A few weeks back, there were reports floating around claiming that a high regional court in Germany had ruled against Rapidshare, which some thought went against earlier rulings that had found the company’s model legal in both Europe and the US. Considering that Rapidshare is quite frequently compared to Megaupload (despite some significant differences), these cases are pretty important. When I saw that announcement a couple weeks ago, I also heard from some people in Germany who said to wait until the full ruling was out before assuming that the news making the rounds — which was being pushed by the entertainment industry — was accurate. Indeed, now that the details have come out, the ruling is much more mixed, and is mostly a victory for Rapidshare. It effectively says that Rapidshare’s business is legal — and this comes from a German court that has a history of suggesting that service providers need to be copyright cops.
In this case, that is the one questionable part of the ruling. While the court does not say that Rapidshare needs to police uploads, it does say that the company needs to police external links to the site and then disable the files if they are obviously infringing. This doesn’t make much sense if you think about it. It seems odd that Rapidshare should be forced to monitor what third party users on fourth party sites are doing, and then take action based on that. But, it appears the company may appeal that part. And, for the time being, a ruling that acting as a hosting provider/cyberlocker is legal is an important and useful ruling, in a court not known for handling copyright cases very well.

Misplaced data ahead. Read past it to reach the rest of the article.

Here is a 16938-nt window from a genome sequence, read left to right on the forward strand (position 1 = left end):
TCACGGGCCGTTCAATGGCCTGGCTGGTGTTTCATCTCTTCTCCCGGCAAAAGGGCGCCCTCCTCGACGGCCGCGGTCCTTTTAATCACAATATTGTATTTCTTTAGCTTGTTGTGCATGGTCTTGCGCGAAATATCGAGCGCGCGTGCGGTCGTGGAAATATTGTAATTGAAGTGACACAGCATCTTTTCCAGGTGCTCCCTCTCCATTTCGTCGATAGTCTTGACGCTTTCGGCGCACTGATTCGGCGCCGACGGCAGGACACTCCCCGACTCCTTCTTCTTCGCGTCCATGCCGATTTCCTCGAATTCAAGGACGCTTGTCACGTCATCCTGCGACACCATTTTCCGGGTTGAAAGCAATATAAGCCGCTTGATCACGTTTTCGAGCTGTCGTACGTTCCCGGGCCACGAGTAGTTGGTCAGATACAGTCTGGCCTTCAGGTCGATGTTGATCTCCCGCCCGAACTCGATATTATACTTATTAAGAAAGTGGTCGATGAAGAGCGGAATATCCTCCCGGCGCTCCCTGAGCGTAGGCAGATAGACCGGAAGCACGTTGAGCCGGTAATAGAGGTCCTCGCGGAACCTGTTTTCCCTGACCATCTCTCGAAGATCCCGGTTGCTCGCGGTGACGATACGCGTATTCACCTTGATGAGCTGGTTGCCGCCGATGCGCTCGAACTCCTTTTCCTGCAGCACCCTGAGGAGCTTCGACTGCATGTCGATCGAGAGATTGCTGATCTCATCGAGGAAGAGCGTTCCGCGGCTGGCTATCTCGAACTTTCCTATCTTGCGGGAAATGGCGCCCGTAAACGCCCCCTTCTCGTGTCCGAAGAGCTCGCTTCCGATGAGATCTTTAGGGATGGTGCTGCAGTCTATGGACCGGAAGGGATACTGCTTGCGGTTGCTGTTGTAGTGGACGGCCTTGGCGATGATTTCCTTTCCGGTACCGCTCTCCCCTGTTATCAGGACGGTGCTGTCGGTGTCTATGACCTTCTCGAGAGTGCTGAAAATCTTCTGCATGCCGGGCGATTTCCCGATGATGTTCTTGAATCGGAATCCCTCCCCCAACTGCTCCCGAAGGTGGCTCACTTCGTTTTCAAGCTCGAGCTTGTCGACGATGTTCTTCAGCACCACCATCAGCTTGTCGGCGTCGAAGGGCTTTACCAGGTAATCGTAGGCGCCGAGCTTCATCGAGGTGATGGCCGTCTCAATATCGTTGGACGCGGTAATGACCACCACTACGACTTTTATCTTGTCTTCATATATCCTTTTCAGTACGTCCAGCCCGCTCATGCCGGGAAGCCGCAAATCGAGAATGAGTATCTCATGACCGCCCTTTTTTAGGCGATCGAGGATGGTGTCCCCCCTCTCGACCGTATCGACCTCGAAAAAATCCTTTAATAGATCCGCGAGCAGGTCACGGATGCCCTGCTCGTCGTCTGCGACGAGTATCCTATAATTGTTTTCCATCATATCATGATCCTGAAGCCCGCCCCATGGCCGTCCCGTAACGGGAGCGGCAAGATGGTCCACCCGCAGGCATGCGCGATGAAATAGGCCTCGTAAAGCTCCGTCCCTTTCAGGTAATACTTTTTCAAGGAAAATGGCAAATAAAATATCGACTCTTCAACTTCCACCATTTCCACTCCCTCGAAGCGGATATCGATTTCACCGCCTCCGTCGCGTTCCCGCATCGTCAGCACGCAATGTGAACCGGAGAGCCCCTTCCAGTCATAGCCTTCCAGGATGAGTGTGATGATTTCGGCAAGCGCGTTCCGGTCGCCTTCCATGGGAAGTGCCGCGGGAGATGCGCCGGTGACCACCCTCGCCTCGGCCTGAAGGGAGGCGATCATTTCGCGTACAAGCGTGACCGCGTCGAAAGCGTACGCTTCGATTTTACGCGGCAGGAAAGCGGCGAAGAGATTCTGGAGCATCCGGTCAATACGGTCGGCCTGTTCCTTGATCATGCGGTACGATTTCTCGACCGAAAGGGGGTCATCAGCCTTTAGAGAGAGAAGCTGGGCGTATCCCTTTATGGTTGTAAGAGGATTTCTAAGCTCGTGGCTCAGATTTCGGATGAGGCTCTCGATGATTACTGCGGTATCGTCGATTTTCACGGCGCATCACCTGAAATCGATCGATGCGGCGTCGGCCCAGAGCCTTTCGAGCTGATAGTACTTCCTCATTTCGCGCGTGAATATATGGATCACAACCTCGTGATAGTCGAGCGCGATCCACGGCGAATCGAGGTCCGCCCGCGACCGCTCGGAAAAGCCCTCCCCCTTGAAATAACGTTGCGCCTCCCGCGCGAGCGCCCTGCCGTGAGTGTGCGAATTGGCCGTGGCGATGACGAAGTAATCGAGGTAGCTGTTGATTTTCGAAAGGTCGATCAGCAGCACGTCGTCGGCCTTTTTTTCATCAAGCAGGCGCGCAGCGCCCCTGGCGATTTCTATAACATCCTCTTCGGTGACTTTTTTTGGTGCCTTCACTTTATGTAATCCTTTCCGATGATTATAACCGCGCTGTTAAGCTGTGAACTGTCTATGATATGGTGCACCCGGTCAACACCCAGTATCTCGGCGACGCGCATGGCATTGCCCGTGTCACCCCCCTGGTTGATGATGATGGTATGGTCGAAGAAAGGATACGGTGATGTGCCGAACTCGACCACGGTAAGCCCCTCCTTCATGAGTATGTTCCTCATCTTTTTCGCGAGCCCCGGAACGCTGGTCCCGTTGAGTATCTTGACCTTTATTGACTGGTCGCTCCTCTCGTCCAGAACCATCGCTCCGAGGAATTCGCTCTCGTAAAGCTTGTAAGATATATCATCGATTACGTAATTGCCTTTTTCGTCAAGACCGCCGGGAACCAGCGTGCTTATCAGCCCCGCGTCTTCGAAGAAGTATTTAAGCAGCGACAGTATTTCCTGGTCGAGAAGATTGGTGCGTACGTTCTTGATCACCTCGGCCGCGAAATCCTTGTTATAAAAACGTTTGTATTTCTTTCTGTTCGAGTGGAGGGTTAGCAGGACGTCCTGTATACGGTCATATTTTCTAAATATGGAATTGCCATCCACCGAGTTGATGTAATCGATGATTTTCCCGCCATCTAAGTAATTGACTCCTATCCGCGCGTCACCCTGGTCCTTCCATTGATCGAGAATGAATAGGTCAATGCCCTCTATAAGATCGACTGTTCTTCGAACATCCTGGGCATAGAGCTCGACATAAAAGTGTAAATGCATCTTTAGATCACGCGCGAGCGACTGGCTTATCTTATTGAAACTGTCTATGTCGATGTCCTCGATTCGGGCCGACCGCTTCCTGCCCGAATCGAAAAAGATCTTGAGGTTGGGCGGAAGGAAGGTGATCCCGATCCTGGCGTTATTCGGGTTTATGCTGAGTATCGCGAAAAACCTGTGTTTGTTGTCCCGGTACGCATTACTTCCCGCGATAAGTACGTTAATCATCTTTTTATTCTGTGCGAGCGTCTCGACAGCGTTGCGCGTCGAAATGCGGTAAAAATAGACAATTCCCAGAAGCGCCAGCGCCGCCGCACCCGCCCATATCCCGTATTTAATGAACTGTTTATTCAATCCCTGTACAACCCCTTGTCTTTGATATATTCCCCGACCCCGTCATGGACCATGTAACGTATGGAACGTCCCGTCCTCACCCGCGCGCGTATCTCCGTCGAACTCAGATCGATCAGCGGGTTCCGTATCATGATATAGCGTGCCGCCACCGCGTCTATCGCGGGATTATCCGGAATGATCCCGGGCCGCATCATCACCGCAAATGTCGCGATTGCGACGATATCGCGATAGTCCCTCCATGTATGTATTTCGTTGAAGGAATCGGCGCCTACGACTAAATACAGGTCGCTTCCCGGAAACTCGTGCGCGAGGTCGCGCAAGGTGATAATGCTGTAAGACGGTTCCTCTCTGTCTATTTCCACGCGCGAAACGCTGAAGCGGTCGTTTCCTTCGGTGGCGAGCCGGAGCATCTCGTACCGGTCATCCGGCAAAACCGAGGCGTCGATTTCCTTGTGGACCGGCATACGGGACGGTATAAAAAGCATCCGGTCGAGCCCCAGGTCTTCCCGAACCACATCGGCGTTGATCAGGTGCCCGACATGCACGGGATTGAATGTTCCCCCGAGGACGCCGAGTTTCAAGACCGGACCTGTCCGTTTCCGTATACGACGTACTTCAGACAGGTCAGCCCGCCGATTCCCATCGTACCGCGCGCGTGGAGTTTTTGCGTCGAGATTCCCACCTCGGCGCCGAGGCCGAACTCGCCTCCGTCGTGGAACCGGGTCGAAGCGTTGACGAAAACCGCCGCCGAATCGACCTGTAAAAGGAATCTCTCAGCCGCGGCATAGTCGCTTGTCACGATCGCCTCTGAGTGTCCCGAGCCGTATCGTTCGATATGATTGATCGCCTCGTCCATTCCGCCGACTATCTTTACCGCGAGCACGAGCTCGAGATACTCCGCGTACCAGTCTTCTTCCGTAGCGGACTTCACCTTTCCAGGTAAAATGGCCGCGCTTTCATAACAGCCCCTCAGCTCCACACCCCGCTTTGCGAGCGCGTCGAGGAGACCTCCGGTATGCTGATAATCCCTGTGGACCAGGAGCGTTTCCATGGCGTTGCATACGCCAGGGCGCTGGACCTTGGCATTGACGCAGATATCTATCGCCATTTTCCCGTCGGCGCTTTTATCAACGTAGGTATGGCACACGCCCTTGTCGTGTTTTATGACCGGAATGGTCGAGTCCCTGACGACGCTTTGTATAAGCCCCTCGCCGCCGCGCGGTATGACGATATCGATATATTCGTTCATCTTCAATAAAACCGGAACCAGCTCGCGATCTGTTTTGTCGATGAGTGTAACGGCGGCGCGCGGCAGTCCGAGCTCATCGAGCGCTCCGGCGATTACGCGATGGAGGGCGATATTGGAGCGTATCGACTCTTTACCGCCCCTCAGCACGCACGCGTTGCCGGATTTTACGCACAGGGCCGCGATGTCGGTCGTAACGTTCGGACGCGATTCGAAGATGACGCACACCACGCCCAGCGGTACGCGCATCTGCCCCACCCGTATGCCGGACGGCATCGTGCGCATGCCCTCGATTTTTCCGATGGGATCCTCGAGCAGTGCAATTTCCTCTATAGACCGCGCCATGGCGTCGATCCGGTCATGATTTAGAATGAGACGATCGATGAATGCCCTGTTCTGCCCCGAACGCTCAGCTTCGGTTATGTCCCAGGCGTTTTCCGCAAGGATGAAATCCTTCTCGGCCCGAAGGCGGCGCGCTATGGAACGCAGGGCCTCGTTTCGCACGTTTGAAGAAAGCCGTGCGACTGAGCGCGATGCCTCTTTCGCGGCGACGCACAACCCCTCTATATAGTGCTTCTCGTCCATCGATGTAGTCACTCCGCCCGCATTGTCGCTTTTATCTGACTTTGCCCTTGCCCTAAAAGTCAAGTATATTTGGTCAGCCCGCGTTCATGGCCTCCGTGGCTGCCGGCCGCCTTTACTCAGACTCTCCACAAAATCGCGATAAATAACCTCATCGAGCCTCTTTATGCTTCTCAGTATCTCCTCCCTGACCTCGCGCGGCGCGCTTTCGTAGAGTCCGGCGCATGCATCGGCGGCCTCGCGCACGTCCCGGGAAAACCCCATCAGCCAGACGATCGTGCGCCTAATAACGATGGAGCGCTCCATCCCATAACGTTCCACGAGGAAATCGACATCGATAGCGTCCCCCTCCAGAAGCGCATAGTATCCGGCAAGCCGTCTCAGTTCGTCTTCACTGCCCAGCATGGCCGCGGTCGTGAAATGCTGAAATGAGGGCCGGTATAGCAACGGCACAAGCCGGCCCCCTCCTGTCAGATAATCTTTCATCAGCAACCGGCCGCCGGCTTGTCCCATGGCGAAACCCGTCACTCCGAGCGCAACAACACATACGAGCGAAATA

After being arrested on October 1, 2007 for using his cell phone to film officers making an arrest, Boston lawyer Simon Glik sued the city for violating his civil rights. Late last year the court denied a motion to have the case dismissed, and just yesterday it was announced that the City of Boston had come to a settlement with Glik, agreeing to pay him $170,000 for damages and legal fees. The decision last year and the settlement yesterday both reaffirm that the First Amendment protects the right to photograph and film police officers carrying out their duties in a public place.